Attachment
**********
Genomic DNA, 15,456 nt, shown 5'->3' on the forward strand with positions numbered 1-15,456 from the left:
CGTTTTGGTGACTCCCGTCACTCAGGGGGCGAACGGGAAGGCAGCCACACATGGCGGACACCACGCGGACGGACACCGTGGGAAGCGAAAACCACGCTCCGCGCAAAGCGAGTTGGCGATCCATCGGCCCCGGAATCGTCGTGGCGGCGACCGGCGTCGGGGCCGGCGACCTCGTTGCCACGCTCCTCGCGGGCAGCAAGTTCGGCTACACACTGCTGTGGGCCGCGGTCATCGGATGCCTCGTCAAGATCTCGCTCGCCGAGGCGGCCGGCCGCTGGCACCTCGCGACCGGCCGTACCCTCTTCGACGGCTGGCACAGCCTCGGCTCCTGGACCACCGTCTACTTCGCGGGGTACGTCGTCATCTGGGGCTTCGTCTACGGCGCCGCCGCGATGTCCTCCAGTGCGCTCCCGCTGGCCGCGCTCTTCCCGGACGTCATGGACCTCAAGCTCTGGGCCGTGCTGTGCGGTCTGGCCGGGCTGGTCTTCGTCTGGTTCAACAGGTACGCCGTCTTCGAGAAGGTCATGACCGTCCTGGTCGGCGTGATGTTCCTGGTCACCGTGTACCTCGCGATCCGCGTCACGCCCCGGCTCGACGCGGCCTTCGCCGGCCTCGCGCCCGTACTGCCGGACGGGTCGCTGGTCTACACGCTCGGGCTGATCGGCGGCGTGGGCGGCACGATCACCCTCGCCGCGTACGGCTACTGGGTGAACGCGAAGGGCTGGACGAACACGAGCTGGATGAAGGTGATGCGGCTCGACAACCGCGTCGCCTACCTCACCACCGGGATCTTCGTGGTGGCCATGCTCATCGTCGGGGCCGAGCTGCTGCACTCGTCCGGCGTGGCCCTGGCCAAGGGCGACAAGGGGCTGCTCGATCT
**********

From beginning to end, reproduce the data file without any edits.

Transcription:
Genomic DNA, 15,456 nt, shown 5'->3' on the forward strand with positions numbered 1-15,456 from the left:
CGTTTTGGTGACTCCCGTCACTCAGGGGGCGAACGGGAAGGCAGCCACACATGGCGGACACCACGCGGACGGACACCGTGGGAAGCGAAAACCACGCTCCGCGCAAAGCGAGTTGGCGATCCATCGGCCCCGGAATCGTCGTGGCGGCGACCGGCGTCGGGGCCGGCGACCTCGTTGCCACGCTCCTCGCGGGCAGCAAGTTCGGCTACACACTGCTGTGGGCCGCGGTCATCGGATGCCTCGTCAAGATCTCGCTCGCCGAGGCGGCCGGCCGCTGGCACCTCGCGACCGGCCGTACCCTCTTCGACGGCTGGCACAGCCTCGGCTCCTGGACCACCGTCTACTTCGCGGGGTACGTCGTCATCTGGGGCTTCGTCTACGGCGCCGCCGCGATGTCCTCCAGTGCGCTCCCGCTGGCCGCGCTCTTCCCGGACGTCATGGACCTCAAGCTCTGGGCCGTGCTGTGCGGTCTGGCCGGGCTGGTCTTCGTCTGGTTCAACAGGTACGCCGTCTTCGAGAAGGTCATGACCGTCCTGGTCGGCGTGATGTTCCTGGTCACCGTGTACCTCGCGATCCGCGTCACGCCCCGGCTCGACGCGGCCTTCGCCGGCCTCGCGCCCGTACTGCCGGACGGGTCGCTGGTCTACACGCTCGGGCTGATCGGCGGCGTGGGCGGCACGATCACCCTCGCCGCGTACGGCTACTGGGTGAACGCGAAGGGCTGGACGAACACGAGCTGGATGAAGGTGATGCGGCTCGACAACCGCGTCGCCTACCTCACCACCGGGATCTTCGTGGTGGCCATGCTCATCGTCGGGGCCGAGCTGCTGCACTCGTCCGGCGTGGCCCTGGCCAAGGGCGACAAGGGGCTGCTCGATCT